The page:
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Britain's decision to leave the European Union was the "dumbest financial mistake I can ever recall," Jim Cramer told his Mad Money viewers Monday. Even though it has only been a few days since the ballots were cast, the true cost of British independence from the EU is now becoming apparent.
Cramer explained that the decision to leave boiled down to two issues, the eight billion pounds a year that the British were paying to stay in the EU and the flood of immigrants they were forced to accept. But while the eight billion seemed like a hefty sum last week, the stocks of Royal Bank of Scotland (RBS and Lloyds (LYG have lost over 12 billion pounds in just two days.
But that's only the beginning, Cramer noted. Without the 200,000 immigrants a year entering Britain, property prices will certainly fall, and the British pound will only continue to devalue, something that will be felt by all.
These are just a few of the costs we know about, Cramer said, and they already far outweigh the much-hyped savings. That's why Cramer said he's not worried about other countries following Britain to the exits. "I doubt any other country is dumb enough to follow," he said.
Meanwhile, here in the U.S. stock market, Cramer said prices will continue to fall and are almost at levels where he'd advise investors start buying the dip.
Nothing Worth Buying
There just aren't enough sectors worth buying, Cramer told viewers. Normally, he would be aggressively buying a big two-day sell off like we've seen, but with earnings fears everywhere, the right time to buy remains illusive.
Just over 20% of the S&P 500 is technology, Cramer explained, and that sector is the most levered to Europe. Coming in next is finance. And while the U.S. banks aren't at risk, they are linked to Europe, at least for the time being.
The third largest sector in the S&P is healthcare. Cramer said here, there is hope because the sector appears to be bottoming, except for biotech. He recommends Bristol-Myers Squibb (BMY - Get Report) and Johnson & Johnson (JNJ - Get Report) .
Beyond healthcare are the consumer staples and the energy sectors. The staples just haven't fallen far enough, Cramer noted, while oil stocks remain trapped by crude prices hovers just below $50 a barrel.
That leaves only domestic retail as an attractive bet, but only Ross Stores (ROST - Get Report) , Kroger (KR - Get Report) and Dollar General (DG - Get Report) seem to be immune to the pull of Amazon.com (AMZN - Get Report) .
Cramer concluded the only sectors really worth buying are the usual recession names -- mainly gold, utilities and telecoms -- and those aren't enough to get him excited about bottom fishing.
Know Your IPO
In his "Know Your IPO" segment, Cramer took a look at Twilio (TWLO - Get Report) , the cloud communications company that came public last Thursday at $15 a share only to rocket 94% to $29 by the close of its first day and another 3% today.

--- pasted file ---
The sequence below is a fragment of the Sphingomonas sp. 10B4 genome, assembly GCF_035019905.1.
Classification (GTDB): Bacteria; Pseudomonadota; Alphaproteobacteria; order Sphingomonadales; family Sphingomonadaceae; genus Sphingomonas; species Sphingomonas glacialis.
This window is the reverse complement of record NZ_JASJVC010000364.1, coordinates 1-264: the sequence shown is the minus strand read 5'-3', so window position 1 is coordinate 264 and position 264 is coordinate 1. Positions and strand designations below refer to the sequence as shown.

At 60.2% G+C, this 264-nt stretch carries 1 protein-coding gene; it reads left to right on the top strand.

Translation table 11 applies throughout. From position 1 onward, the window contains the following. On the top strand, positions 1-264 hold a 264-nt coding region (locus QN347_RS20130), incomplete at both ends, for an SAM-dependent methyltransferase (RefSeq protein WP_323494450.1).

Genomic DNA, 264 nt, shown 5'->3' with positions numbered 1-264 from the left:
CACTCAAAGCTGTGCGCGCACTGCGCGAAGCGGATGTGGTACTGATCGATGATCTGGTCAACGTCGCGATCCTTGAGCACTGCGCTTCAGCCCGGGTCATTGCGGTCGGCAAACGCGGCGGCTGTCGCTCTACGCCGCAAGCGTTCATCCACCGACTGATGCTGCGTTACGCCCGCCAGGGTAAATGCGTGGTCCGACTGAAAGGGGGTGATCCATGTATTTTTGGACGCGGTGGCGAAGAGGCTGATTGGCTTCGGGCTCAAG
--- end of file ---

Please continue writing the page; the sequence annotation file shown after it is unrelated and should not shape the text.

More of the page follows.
Cramer explained that Twilio allows companies including Uber, Nordstrom (JWN - Get Report) and Facebook's (FB - Get Report) What's App to add real-time communications services to their applications. The company offers everything from voice messaging, call recording, text messages and even embedded video services for developers of all sizes.
Twilio boasts 28,000 active customers and charges fees based on customers' usage, meaning that as Uber and Facebook expand their user bases, Twilio shares in the profits. That's how the company saw 78% revenue growth in 2014 and accelerated that to 88% in 2015.
Twilio is not without some risk factors, however. The company is not profitable and is playing in an unproven market. Twilio also derives 15% of its revenue from a single customer, Facebook, which could decided to built its own platforms.
Then there's Twilio's valuation. The stock now trades at 13 times sales, or factoring in its growth rate, 7.5 times 2016 sales. That's higher than the current valuation of Salesforce.com (CRM - Get Report) .
But valuation aside, Cramer said he thinks Twilio is a winner on any weakness.
Executive Decision: Jonathan Ayers
Ayers said when it comes to our pets and their care, the sky's the limit. That's how a company like Idexx can still see 5% organic growth in times of recession, as the company did in 2009. Pets are not just an American phenomenon. Ayers noted that Idexx sees Europe still as an emerging market for the company, while other countries, like Brazil, have 75 million pets and almost no veterinary care.
Ayers went on to explain that Idexx' new urine analyzer for cats can give pets a voice and tell vets what's wrong in just three minutes, and is more accurate than traditional testing. Since testing is done on a continual basis, Idexx enjoys lots of recurring revenue.
Cramer concluded that Idexx is the type of stock you buy when Brexit takes the entire stock market lower.
Executive Decision: Mark Fields
In his second "Executive Decision" segment, Cramer offered up more of last week's interview with Mark Fields, president and CEO of Ford (F - Get Report) , as he toured the company's research and innovation center in Palo Alto, Calif.
Cramer was given demonstrations of Ford's progress on autonomous driving, including new pedestrian detection systems that use fewer cameras and lowers the cost of the technology. Fields said that Ford aims to offer autonomous systems for all vehicles, not just high-end vehicles.
Fields also demonstrated integrations with Amazon's Alexa voice assistant, using only his voice to start a Ford's air conditioning and open the garage door.
To watch replays of Cramer's video segments, visit the Mad Money page on CNBC.
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